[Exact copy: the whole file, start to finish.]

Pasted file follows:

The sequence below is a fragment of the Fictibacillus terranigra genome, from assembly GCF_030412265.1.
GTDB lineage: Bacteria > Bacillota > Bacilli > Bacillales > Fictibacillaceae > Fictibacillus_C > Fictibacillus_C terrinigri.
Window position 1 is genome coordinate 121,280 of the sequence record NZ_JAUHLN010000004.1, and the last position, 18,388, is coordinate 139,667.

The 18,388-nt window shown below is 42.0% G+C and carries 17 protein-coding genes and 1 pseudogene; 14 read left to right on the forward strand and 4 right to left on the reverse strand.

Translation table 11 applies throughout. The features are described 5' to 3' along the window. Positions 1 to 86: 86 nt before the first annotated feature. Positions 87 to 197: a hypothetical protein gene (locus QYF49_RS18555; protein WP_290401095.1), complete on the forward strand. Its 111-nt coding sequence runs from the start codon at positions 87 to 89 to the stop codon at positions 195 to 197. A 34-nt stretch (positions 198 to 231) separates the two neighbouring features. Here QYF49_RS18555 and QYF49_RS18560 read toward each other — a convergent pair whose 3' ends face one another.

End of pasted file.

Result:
The sequence below is a fragment of the Fictibacillus terranigra genome, from assembly GCF_030412265.1.
GTDB lineage: Bacteria > Bacillota > Bacilli > Bacillales > Fictibacillaceae > Fictibacillus_C > Fictibacillus_C terrinigri.
Window position 1 is genome coordinate 121,280 of the sequence record NZ_JAUHLN010000004.1, and the last position, 18,388, is coordinate 139,667.

The 18,388-nt window shown below is 42.0% G+C and carries 17 protein-coding genes and 1 pseudogene; 14 read left to right on the forward strand and 4 right to left on the reverse strand.

Translation table 11 applies throughout. The features are described 5' to 3' along the window. Positions 1 to 86: 86 nt before the first annotated feature. Positions 87 to 197: a hypothetical protein gene (locus QYF49_RS18555; protein WP_290401095.1), complete on the forward strand. Its 111-nt coding sequence runs from the start codon at positions 87 to 89 to the stop codon at positions 195 to 197. A 34-nt stretch (positions 198 to 231) separates the two neighbouring features. Here QYF49_RS18555 and QYF49_RS18560 read toward each other — a convergent pair whose 3' ends face one another.